- Consumer confidence index jumps to 109.7 in March
- Household employment measure rebounds
- House prices surge on year-on-year basis in January
WASHINGTON, March 30 (Reuters) - U.S. consumer confidence raced in March to its highest level since the start of the COVID-19 pandemic, supporting views that economic growth will accelerate in the coming months, driven by more fiscal stimulus and an improving public health situation.
The survey from the Conference Board on Tuesday also showed consumers were fairly upbeat about the labor market, with a measure of household employment rebounding after three straight monthly decreases. Restrictions on non-essential businesses are being rolled back as more Americans get vaccinated against COVID-19.
That, along with the White House's massive $1.9 trillion pandemic relief package, has led economists to predict the economy will experience its best performance in nearly four decades this year. The survey showed more consumers intended to buy homes, cars and household appliances over the next six months.
"Consumers finally are fully on board with the pending expansion," said Robert Frick, corporate economist with Navy Federal Credit Union in Vienna, Virginia. "What remains to be seen is how quickly services industries such as travel and leisure will open up, allowing venues for consumers to release their pent-up demand."
The Conference Board's consumer confidence index jumped 19.3 points to a reading of 109.7 this month, the highest level since the onset of the pandemic in March 2020. The increase was the largest since April 2003. Confidence remains well below its lofty reading of 132.6 in February 2020. Economists polled by Reuters had forecast the index would rise to 96.9.
The survey's present situation measure, based on consumers' assessment of current business and labor market conditions, soared to a reading of 110.0 from 89.6 last month.
The expectations index, based on consumers' short-term outlook for income, business and labor market conditions jumped to 109.6, the highest in nearly two years, from February's reading of 90.9.
Stocks on Wall Street were trading lower. The dollar (.DXY) rose against a basket of currencies. Prices of shorter-dated U.S. Treasuries were down.
The survey's so-called labor market differential, derived from data on respondents' views on whether jobs are plentiful or hard to get, rebounded to a reading of 7.8 this month from -0.8 in February. That was the highest reading in a year. The measure closely correlates to the unemployment rate in the Labor Department's closely-watched employment report.
The rise fits in with expectations for a sharp acceleration in job growth this month. According to a Reuters survey of economists, nonfarm payrolls likely increased by 650,000 jobs in March after rising by 379,000 in February. The government is due to publish March's employment report on Friday.
"Recently, anxiety over jobs has fallen, allowing the consumer to breathe easier," said Scott Murray, financial markets economist at Nationwide in Columbus, Ohio. "The recovery engine is gathering steam, moving towards a better future."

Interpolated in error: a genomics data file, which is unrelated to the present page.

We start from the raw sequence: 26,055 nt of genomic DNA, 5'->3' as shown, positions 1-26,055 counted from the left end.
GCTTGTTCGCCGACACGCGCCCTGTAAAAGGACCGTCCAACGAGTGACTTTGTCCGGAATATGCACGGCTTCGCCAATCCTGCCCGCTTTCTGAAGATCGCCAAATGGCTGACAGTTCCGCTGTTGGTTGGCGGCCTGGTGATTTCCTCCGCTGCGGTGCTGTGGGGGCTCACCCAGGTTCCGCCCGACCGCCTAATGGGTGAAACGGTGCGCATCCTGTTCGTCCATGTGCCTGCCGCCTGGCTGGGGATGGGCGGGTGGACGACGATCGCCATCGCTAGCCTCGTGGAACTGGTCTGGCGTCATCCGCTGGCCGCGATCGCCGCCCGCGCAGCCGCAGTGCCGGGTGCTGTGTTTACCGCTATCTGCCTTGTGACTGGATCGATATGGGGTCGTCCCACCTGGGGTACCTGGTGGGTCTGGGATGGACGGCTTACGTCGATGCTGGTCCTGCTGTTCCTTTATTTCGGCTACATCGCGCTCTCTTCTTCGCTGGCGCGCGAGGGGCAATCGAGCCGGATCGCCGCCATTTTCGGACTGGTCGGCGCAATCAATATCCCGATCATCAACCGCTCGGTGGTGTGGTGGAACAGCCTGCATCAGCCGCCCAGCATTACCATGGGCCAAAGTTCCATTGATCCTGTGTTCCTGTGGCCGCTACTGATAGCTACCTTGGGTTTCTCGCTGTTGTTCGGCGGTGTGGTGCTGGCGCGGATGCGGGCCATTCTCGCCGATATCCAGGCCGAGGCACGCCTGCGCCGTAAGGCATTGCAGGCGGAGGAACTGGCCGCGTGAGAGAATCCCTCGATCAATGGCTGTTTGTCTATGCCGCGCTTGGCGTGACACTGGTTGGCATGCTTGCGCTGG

The relief package passed this month is sending additional $1,400 checks to qualified households and extending the government safety net for the unemployed through Sept. 6.
First-quarter gross domestic product estimates are as high as a 10.0% annualized rate. The economy grew at a 4.3% pace in the fourth quarter. Growth this year could top 7%, which would be the fastest since 1984. The economy contracted 3.5% in 2020, the worst performance in 74 years.
The Conference Board survey showed the share of consumers expecting an increase in income over the next six months rose to 15.5% from 14.8% in February. But the proportion anticipating a drop increased to 13.3% from 12.9% last month. That could be because most government subsidies, which have boosted income for lower-income households, will start running out after the summer.
More consumers expected to purchase homes, motor vehicles and major household appliances compared to February. Consumers' inflation expectations over the next 12 months increased to 6.7%, the highest since March 2011, from 6.5% in February.
"It appears that rapidly rising gasoline prices are starting to dampen confidence," said Lydia Boussour, lead U.S. economist at Oxford Economics in New York. "While consumer spending growth is poised for a historic acceleration this year, the expected rise in inflation will act as a restraint."
The jump in house-buying intentions suggests demand for homes could remain strong and continue to drive up prices as supply remains tight. The housing market is being powered by demand for more spacious accommodations for home offices and schooling. It remains strong even as the 30-year fixed-rate mortgage has risen to a nine-month high of 3.17%.
A separate report on Tuesday showed the S&P CoreLogic Case-Shiller house price index soared 11.2% in January from a year ago, the fastest in 15 years, after rising 10.4% in December.
Robust house price inflation was confirmed by a third report showing the Federal Housing Finance Agency house price index shot up 12% on a year-on-year basis in January after increasing 11.4% in December.
"A wave of eager buyers is being forced to act swiftly and face heightened competition for the few homes available," said Matthew Speakman, an economist at Zillow. "The combined dynamic is pushing prices upward at their strongest pace in years, and it doesn't appear that there is an end in sight."
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